Vestibular Neuritis (VN)

Researches believe this condition is caused by an inflammation of the nerve of the inner ear. The nerve, called the vestibulocochlear nerve brings information from the balance system (vestibular) and the organ of hearing (cochlea) of the inner ear to the brain. Inflammation of the part of the nerve that supplies the balance system causes sudden onset of dizziness or vertigo known as vestibular neuritis. The lay persons’ term for this is labyrinthitis.

What are the causes of vestibular neuritis?

Viral infection is thought to be the cause, although there is still uncertainty. Viruses from the herpes family and reactivation of chicken pox virus are linked to VN.

What are the symptoms of vestibular neuritis?

VN is characterized by sudden onset of severe debilitating vertigo, which is the sensation of spinning of the head or the environment. Initially this is a constant sensation worsened by head or body movements. Associated with vertigo are severe imbalance, nausea, and vomiting. The symptoms decrease in severity from constant to episodic in nature over a period of days. About 15% of patients with VN develop BPPV.

How is vestibular neuritis diagnosed?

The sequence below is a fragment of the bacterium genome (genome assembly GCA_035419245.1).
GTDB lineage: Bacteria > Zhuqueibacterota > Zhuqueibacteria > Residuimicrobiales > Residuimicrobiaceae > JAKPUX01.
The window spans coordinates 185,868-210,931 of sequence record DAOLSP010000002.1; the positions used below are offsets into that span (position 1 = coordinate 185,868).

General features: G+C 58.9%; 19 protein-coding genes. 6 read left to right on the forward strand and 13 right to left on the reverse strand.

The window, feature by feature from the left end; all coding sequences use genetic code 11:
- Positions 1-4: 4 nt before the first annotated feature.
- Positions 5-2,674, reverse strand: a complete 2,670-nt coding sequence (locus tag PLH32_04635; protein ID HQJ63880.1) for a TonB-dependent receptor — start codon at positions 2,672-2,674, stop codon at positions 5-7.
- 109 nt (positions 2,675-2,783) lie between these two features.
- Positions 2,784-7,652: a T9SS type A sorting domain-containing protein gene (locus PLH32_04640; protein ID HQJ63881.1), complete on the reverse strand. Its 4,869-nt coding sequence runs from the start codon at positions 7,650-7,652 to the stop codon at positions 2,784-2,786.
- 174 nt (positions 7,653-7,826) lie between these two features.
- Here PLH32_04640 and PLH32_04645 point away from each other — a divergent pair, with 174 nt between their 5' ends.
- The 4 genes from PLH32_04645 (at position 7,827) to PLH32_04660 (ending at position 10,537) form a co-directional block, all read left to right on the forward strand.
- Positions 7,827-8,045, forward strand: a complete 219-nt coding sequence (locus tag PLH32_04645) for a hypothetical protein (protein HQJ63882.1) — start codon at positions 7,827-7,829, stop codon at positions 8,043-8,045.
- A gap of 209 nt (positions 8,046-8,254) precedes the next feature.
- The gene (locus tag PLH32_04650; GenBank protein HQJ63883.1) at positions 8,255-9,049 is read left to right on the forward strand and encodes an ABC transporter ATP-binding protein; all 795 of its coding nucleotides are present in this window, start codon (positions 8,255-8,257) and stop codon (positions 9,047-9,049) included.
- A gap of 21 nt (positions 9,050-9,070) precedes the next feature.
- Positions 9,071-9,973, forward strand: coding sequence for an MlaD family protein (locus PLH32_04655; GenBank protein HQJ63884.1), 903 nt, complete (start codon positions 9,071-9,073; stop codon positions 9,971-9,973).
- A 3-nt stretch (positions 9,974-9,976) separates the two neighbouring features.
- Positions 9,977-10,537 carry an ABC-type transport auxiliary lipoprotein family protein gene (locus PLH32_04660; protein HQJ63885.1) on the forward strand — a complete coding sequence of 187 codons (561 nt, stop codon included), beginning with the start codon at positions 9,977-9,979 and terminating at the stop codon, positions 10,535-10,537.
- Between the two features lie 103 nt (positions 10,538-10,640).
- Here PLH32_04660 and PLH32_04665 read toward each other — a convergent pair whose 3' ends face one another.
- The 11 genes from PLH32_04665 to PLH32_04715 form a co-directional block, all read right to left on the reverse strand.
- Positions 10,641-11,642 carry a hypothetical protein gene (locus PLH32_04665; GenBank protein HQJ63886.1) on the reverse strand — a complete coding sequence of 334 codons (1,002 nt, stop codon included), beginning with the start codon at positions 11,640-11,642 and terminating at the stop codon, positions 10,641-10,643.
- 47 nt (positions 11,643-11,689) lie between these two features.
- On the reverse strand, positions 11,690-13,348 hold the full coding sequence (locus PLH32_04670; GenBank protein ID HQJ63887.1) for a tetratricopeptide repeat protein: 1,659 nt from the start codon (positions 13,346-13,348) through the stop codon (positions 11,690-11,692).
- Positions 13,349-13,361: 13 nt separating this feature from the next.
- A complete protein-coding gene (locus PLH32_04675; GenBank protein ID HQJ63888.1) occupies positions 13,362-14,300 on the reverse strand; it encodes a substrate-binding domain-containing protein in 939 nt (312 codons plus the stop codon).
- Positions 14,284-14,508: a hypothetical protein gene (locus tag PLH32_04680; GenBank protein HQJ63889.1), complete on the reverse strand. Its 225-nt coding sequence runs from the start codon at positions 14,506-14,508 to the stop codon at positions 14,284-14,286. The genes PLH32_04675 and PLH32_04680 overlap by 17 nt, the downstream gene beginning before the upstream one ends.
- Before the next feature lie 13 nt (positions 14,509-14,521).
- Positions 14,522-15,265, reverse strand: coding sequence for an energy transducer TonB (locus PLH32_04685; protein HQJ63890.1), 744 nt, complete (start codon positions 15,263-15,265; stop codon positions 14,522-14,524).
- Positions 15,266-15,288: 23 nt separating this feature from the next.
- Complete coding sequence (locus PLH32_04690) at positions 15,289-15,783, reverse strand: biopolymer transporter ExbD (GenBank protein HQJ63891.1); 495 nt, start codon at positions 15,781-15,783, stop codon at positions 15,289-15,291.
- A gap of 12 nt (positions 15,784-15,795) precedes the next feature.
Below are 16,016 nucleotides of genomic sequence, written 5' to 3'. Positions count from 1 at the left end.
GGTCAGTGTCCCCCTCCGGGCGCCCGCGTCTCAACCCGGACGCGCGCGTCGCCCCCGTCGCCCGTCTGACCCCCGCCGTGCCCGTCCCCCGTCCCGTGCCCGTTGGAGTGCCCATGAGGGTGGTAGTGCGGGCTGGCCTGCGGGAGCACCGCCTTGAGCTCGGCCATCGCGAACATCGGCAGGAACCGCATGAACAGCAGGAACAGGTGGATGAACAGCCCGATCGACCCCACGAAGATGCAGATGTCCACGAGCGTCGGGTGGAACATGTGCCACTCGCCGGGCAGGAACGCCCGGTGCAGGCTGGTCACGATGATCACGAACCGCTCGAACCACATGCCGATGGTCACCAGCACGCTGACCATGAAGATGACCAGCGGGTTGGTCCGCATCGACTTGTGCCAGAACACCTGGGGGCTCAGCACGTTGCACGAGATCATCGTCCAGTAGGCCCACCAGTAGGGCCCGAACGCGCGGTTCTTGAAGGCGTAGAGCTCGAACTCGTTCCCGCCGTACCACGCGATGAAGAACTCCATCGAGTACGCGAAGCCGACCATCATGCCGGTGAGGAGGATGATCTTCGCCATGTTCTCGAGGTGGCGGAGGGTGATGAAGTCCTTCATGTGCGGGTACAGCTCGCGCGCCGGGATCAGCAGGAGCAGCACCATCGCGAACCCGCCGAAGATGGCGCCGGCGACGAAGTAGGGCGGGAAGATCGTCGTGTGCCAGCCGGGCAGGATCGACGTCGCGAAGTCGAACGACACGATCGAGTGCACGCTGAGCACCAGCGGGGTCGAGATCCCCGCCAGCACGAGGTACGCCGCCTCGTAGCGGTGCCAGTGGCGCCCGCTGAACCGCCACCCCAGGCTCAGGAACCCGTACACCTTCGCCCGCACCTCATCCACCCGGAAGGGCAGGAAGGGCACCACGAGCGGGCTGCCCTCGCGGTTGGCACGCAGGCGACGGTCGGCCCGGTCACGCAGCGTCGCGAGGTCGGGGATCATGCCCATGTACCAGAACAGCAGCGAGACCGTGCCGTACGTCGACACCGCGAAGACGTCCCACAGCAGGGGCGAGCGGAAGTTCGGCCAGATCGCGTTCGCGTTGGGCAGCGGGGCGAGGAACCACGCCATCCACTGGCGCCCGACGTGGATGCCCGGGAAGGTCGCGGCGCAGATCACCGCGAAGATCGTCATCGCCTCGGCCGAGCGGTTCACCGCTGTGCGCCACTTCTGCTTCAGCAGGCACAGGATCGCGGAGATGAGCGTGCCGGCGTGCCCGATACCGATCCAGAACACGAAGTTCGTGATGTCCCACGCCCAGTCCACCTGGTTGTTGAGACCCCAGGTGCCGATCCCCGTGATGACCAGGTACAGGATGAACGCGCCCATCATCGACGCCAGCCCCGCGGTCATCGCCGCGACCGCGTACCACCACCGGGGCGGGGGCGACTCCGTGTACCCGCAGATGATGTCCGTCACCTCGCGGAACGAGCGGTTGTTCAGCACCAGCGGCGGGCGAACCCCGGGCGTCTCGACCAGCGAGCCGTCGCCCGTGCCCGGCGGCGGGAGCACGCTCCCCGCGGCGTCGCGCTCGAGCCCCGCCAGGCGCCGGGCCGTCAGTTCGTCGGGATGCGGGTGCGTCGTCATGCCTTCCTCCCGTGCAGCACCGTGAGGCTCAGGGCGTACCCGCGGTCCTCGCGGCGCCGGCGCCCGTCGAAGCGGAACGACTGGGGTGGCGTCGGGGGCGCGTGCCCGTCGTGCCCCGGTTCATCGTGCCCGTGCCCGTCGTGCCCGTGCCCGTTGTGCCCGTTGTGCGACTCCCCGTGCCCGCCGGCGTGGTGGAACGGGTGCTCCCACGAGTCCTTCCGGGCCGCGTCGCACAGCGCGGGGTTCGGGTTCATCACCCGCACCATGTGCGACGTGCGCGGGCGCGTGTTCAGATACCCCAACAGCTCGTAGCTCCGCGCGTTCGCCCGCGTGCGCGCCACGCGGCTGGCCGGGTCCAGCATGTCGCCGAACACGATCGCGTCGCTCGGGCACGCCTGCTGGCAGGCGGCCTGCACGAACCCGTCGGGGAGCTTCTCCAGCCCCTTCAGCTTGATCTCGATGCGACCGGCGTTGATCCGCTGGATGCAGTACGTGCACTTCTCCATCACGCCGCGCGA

Diagnosis is made after obtaining a detailed history of symptoms and performing a complete physical and neuro-otologic examination. A diagnostic hearing test is performed during the initial evaluation. Blood work is also ordered to check for infection. Electrophysiologic testing of the hearing and balance system and other tests are sometimes performed. done. An MRI is often ordered.

How is vestibular neuritis treated?

Vestibular neuritis is treated symptomatically. Medications are given for nausea, vomiting and dizziness. If onset of VN is recent then oral steroids may help to decrease the severity of dizziness. If vomiting is uncontrollable, admission into a hospital is required for intravenous rehydration. Vestibular rehabilitation exercises are very beneficial in the treatment of this conditions.

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